Pain Patient Support
In the same way that providers benefit from additional education on managing chronic pain, the complexity of living with chronic pain makes supporting community members with pain vitally important.
A factor that contributes to the complexity of the overdose situation is the overlap of pain patients who have previously developed or have substance use disorders. If people who have pain and people who have substance use disorders were separate non-overlapping groups, then an effective intervention might be simpler. However, whether the use of prescription medications is legitimate or not is irrelevant when unintentional overdose deaths can be prevented.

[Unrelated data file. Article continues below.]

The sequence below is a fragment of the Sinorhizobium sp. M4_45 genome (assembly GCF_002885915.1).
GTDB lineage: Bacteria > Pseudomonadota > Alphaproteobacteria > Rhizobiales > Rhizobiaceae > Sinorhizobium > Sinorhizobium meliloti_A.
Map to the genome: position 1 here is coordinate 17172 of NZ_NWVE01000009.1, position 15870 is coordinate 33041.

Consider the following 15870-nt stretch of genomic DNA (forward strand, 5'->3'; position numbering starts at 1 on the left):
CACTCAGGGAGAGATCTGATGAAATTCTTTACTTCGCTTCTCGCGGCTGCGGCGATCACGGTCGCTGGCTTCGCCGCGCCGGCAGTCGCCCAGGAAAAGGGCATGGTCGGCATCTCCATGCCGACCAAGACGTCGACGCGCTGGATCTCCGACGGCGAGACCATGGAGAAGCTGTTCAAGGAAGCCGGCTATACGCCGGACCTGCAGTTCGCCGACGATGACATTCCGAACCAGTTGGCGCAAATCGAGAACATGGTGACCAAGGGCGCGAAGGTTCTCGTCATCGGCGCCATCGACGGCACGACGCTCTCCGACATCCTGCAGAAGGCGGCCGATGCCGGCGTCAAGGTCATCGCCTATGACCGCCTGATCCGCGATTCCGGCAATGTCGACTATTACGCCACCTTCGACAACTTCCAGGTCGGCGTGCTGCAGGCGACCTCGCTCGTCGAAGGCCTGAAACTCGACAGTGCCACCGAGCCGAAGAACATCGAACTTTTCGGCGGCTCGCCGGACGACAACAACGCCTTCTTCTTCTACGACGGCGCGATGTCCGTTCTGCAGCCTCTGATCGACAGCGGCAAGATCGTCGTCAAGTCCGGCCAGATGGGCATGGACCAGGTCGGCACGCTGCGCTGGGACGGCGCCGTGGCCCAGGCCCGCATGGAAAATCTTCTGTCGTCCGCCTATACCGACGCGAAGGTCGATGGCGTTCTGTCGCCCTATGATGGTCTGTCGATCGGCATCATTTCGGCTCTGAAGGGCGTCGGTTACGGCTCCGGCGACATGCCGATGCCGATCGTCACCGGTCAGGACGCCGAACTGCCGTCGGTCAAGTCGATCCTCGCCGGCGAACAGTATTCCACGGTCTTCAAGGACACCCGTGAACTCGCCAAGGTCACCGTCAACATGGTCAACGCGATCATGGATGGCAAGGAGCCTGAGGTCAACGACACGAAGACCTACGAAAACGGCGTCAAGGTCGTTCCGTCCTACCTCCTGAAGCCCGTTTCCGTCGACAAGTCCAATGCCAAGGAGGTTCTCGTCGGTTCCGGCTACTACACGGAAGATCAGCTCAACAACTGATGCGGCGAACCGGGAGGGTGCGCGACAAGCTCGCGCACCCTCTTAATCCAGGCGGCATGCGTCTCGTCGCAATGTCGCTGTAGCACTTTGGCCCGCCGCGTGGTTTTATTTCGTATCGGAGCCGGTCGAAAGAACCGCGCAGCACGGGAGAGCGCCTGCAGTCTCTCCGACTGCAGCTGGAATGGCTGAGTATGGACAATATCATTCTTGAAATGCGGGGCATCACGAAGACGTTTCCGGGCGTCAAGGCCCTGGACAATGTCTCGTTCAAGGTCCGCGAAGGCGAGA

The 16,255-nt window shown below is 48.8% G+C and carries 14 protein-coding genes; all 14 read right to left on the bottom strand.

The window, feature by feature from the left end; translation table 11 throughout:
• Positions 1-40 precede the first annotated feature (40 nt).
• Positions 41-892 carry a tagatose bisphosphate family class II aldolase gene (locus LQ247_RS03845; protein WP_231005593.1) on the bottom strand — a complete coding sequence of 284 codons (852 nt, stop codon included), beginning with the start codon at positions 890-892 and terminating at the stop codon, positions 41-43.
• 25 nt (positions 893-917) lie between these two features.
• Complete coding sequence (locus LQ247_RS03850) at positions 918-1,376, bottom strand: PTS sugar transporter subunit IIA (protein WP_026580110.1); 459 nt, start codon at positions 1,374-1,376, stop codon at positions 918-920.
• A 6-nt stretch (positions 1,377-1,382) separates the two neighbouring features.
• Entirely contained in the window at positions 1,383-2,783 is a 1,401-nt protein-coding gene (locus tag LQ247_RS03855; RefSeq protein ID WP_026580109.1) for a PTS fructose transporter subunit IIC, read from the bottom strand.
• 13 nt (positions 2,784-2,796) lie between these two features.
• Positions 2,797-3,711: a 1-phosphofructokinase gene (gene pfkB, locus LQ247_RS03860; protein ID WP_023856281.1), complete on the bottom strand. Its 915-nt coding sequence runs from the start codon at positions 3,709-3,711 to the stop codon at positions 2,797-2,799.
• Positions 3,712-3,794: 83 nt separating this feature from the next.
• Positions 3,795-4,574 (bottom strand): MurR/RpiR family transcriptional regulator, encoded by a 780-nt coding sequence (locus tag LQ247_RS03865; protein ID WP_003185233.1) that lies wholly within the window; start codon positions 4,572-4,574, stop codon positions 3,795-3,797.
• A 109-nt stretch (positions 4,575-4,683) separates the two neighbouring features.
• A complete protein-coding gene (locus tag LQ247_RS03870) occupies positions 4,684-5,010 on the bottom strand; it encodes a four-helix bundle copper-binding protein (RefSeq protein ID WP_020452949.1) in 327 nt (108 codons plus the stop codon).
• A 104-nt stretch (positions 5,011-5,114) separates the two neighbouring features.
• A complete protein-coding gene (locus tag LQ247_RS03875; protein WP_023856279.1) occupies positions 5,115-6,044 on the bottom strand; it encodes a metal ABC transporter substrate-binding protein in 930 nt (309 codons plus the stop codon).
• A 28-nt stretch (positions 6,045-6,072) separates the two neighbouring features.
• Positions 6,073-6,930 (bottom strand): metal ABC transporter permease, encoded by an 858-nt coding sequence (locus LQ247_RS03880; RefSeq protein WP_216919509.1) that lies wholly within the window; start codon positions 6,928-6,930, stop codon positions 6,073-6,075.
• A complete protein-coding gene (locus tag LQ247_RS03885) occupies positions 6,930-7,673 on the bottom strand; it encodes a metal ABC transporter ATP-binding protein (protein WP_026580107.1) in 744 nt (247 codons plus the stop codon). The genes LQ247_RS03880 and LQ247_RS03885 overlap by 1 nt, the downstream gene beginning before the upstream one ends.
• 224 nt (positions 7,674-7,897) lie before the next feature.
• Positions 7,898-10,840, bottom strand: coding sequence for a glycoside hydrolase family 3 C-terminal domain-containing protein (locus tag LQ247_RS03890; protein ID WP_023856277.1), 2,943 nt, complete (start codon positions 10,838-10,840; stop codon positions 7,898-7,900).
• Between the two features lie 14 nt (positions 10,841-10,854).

Communities and health care professionals can work in many ways to optimize pain management and support patients with pain. The following is a list of some of the activities that have been successfully implemented.
Promoting adoption of the CPI toolkits for primary care providers, EDs, and care managers.
Medicaid policy change: Mandatory use of patient–provider agreements, medical home, and pharmacy home for high risk patients which could also be adopted by private insurance companies.
Support groups for pain patients and their families.
ED case manager for patients with chronic pain.
Medical practice vetting of local pain clinics and facilitation of specialized pain clinic referrals.